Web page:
Posted by / Saturday 28 October 2017 / No comments

The pre-colonial political orgaization of the Mole-Dagbani ethnic group of Ghana

The Mole-Dagbani ethnic group is spread within the political administrative regions of the northern sections of Ghana, namely, Northern, Upper East and Upper West regions. 

The Mole-Dagbani ethnic group is made up of five sub-cultures, including the Mamprusi, Mossi, Dagomba, Nanumba and the Gonja.  They are believed to have originally migrated from the regions around Lake Chad somewhere around the 13th century.

The pre-colonial political organization of the Mole-Dagbani was segregated into a three-tier structure, namely, the Nayiri (Paramount Chief), the Sub-Chiefs, and the Village Herdsmen. 

The Paramount Chief (The Nayiri)
Each of the sub-cultures of the Mole-Dagbani, for example, the Mamprusi and the Gonja, had their Paramount Chiefs. Among the Mamprusi, he was called the Nayiri and among the Gonja, he was referred to as the Ya Na.

The Paramount Chief made laws to govern his jurisdiction. He was also responsible for the administration of justice in cases brought directly to his attention or appeals from the courts of the lower chiefs. 

Council of Elders
The Paramount Chief was assisted by a Council of Elders. The Council participated in deliberations on issues brought before it. They generally helped the Paramount Chief in administering the Paramountcy. 

Tendana (Owners of the land)
The Tendana is another level of political authority among the Mole-Dagbani. This position was only political, in as much as he was the one responsible for enskinning the Paramount Chief. His other responsibility was religious in nature. He was responsible for the performance of state religious rituals and also gave spiritual direction to the state leaders.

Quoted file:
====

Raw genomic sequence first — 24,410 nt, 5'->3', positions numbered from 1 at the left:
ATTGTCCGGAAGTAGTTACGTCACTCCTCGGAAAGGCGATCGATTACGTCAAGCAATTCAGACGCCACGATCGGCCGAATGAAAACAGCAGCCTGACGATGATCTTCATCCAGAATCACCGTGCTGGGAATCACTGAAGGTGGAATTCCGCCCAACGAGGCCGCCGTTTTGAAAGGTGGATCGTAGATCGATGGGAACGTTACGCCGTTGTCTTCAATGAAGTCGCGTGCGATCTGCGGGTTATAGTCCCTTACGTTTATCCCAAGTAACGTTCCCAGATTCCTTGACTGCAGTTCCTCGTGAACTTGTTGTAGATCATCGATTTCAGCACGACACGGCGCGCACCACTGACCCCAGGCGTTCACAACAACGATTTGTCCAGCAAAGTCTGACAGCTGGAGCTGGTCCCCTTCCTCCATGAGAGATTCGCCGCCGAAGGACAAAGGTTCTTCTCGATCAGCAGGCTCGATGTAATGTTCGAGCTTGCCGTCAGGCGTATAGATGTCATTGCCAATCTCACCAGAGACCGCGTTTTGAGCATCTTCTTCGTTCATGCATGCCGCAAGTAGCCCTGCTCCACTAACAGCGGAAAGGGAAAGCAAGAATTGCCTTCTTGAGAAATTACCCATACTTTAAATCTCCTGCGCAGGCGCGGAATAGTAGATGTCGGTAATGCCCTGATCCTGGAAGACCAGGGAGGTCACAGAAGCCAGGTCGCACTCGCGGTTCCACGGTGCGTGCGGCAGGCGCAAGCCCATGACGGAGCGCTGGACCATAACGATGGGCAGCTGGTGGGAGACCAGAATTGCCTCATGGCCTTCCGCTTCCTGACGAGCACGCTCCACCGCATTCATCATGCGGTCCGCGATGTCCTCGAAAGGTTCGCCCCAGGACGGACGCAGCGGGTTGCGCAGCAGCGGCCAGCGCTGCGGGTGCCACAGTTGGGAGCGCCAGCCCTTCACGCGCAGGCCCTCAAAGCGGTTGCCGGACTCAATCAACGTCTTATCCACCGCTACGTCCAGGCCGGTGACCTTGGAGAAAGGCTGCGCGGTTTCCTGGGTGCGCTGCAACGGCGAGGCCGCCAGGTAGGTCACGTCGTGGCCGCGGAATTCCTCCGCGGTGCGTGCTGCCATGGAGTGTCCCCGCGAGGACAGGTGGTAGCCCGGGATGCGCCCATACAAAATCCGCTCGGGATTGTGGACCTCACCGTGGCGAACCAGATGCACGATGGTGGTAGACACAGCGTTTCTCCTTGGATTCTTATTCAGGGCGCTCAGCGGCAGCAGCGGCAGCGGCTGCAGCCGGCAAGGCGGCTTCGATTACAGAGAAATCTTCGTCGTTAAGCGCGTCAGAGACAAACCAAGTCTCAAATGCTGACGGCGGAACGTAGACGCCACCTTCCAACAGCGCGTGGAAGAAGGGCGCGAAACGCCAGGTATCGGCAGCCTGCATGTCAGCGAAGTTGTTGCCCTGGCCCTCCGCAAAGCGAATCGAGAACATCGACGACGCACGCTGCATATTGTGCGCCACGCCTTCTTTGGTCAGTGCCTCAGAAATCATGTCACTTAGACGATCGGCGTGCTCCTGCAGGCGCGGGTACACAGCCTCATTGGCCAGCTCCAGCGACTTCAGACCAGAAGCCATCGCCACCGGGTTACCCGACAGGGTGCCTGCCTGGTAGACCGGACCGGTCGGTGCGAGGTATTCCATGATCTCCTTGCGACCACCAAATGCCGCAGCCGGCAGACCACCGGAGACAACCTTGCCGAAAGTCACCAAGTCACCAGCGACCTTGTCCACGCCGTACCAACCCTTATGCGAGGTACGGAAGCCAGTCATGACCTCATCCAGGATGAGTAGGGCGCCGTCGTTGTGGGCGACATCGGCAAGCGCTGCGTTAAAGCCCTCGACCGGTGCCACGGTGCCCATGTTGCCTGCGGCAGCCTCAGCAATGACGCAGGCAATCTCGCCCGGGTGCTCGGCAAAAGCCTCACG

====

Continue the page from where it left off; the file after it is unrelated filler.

The Paramountcy was further divided into sub-divisions that could be called Provinces. Each of these sub-divisions or provinces was headed by a Sub-Chief. These sub-Chiefs were the direct descendants of the original founders of the state. 

The major duty a Sub-Chief was to administer the province under his jurisdiction. He availed himself for consultation on matters of importance. 

He also performed judicial functions. Disputes were brought before him for redress. However, a complainant could appeal to a higher court, the court of the Paramount Chief or “Nayiri” if he or she felt his or her case had not been properly handled.

Village Herdsman
At the bottom of the political structure was the Village Herdsman. The Sub-divisions or provinces were made up of several villages. Each of these villages was headed by a Village Herdsman. Politically, they were in charge of these villages. They ensured peace and harmony. They maintained law and order. They settled disputes between individuals and families but a complainant or respondent who was dissatisfied with the outcome of a case handled by the Village Herdsman could appeal t the court of the Paramount chief

1. Outline the pre-colonial political organization of the Mole-Dagbani ethnic group in the northern territories of Ghana.

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